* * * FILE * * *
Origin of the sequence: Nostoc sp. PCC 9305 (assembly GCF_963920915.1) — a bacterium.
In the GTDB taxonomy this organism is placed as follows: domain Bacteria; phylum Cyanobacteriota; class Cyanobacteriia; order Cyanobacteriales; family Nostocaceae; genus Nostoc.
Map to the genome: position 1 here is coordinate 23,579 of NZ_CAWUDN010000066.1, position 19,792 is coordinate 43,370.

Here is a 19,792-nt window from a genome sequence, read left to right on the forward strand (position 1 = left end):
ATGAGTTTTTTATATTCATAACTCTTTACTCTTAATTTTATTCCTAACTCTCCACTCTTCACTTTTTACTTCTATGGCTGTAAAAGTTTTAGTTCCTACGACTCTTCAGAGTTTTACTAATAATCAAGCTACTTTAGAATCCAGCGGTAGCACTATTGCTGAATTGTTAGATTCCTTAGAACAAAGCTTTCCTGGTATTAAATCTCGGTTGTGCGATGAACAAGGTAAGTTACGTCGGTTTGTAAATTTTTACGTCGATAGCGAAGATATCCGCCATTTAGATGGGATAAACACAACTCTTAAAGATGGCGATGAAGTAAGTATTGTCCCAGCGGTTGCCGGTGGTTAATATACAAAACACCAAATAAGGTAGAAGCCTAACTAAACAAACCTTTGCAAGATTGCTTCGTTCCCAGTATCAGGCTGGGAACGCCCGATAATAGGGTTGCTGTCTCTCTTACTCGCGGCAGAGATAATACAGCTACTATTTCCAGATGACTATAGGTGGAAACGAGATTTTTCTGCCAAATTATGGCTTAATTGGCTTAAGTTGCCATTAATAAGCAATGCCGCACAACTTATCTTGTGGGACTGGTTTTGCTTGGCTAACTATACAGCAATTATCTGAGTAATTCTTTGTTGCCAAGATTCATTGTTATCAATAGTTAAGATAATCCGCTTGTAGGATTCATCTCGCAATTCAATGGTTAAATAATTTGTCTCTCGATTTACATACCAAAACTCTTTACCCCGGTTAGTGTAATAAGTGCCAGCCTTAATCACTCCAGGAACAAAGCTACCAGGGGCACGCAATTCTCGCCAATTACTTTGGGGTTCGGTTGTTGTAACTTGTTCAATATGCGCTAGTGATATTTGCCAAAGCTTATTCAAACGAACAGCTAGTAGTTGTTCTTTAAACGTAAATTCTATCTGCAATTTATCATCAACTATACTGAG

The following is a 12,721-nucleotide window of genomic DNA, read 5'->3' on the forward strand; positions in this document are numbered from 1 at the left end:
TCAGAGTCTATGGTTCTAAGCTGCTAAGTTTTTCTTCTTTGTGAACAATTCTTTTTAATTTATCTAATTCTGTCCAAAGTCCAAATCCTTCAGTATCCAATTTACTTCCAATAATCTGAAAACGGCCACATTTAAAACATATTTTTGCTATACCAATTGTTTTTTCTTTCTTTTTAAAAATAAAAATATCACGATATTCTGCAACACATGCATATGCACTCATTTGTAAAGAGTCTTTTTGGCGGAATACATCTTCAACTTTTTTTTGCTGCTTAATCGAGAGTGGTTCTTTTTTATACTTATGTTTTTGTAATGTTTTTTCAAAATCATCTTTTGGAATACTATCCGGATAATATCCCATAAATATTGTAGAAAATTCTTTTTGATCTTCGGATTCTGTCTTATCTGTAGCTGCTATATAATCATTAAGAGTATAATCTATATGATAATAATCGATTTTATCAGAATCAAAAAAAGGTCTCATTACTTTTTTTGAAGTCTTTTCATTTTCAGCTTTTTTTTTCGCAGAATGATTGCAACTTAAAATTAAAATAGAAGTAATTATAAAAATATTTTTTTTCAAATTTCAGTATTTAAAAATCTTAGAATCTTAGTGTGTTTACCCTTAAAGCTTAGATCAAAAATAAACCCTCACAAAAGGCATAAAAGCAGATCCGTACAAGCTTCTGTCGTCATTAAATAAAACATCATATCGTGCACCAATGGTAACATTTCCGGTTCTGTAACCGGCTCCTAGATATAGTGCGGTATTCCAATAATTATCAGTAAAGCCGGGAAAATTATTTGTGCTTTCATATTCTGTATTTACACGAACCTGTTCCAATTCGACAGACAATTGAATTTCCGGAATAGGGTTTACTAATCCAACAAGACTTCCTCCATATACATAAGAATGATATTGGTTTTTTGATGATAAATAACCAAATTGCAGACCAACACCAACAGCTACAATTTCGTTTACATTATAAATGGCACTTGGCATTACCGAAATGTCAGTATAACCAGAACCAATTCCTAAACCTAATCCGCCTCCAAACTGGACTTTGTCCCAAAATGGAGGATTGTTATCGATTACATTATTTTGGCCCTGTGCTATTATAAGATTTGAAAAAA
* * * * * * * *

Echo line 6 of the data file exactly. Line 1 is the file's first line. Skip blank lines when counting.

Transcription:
The following is a 12,721-nucleotide window of genomic DNA, read 5'->3' on the forward strand; positions in this document are numbered from 1 at the left end: